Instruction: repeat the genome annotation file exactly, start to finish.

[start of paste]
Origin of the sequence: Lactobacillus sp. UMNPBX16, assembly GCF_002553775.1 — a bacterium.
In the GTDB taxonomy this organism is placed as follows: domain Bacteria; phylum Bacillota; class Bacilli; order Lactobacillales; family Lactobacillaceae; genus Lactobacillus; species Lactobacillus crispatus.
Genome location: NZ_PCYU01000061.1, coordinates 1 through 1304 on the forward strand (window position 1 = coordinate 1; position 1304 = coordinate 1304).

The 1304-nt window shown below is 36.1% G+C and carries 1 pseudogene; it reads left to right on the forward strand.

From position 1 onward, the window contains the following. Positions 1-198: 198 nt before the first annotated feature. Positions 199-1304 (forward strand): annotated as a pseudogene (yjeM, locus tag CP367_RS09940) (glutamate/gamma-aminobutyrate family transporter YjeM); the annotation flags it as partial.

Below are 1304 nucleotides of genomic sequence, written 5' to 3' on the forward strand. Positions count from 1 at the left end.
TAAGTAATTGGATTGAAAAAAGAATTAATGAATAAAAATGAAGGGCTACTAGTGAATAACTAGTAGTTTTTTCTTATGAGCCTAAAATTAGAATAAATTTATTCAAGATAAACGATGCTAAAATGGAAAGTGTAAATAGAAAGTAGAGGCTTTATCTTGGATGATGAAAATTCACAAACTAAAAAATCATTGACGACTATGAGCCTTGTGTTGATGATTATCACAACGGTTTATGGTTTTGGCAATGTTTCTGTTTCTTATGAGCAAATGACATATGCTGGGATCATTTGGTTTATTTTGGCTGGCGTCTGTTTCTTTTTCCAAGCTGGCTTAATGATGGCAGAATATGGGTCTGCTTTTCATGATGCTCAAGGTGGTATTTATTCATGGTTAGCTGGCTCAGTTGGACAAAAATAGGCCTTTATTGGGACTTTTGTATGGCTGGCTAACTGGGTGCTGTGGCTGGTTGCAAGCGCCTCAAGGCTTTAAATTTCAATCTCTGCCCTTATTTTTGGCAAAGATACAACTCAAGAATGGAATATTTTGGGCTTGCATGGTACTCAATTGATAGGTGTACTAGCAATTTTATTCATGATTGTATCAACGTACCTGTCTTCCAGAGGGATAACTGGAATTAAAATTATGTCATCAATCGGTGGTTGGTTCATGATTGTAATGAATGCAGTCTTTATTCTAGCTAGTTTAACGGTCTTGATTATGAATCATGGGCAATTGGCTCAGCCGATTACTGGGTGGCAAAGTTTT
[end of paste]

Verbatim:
Origin of the sequence: Lactobacillus sp. UMNPBX16, assembly GCF_002553775.1 — a bacterium.
In the GTDB taxonomy this organism is placed as follows: domain Bacteria; phylum Bacillota; class Bacilli; order Lactobacillales; family Lactobacillaceae; genus Lactobacillus; species Lactobacillus crispatus.
Genome location: NZ_PCYU01000061.1, coordinates 1 through 1304 on the forward strand (window position 1 = coordinate 1; position 1304 = coordinate 1304).

The 1304-nt window shown below is 36.1% G+C and carries 1 pseudogene; it reads left to right on the forward strand.

From position 1 onward, the window contains the following. Positions 1-198: 198 nt before the first annotated feature. Positions 199-1304 (forward strand): annotated as a pseudogene (yjeM, locus tag CP367_RS09940) (glutamate/gamma-aminobutyrate family transporter YjeM); the annotation flags it as partial.

Below are 1304 nucleotides of genomic sequence, written 5' to 3' on the forward strand. Positions count from 1 at the left end.
TAAGTAATTGGATTGAAAAAAGAATTAATGAATAAAAATGAAGGGCTACTAGTGAATAACTAGTAGTTTTTTCTTATGAGCCTAAAATTAGAATAAATTTATTCAAGATAAACGATGCTAAAATGGAAAGTGTAAATAGAAAGTAGAGGCTTTATCTTGGATGATGAAAATTCACAAACTAAAAAATCATTGACGACTATGAGCCTTGTGTTGATGATTATCACAACGGTTTATGGTTTTGGCAATGTTTCTGTTTCTTATGAGCAAATGACATATGCTGGGATCATTTGGTTTATTTTGGCTGGCGTCTGTTTCTTTTTCCAAGCTGGCTTAATGATGGCAGAATATGGGTCTGCTTTTCATGATGCTCAAGGTGGTATTTATTCATGGTTAGCTGGCTCAGTTGGACAAAAATAGGCCTTTATTGGGACTTTTGTATGGCTGGCTAACTGGGTGCTGTGGCTGGTTGCAAGCGCCTCAAGGCTTTAAATTTCAATCTCTGCCCTTATTTTTGGCAAAGATACAACTCAAGAATGGAATATTTTGGGCTTGCATGGTACTCAATTGATAGGTGTACTAGCAATTTTATTCATGATTGTATCAACGTACCTGTCTTCCAGAGGGATAACTGGAATTAAAATTATGTCATCAATCGGTGGTTGGTTCATGATTGTAATGAATGCAGTCTTTATTCTAGCTAGTTTAACGGTCTTGATTATGAATCATGGGCAATTGGCTCAGCCGATTACTGGGTGGCAAAGTTTT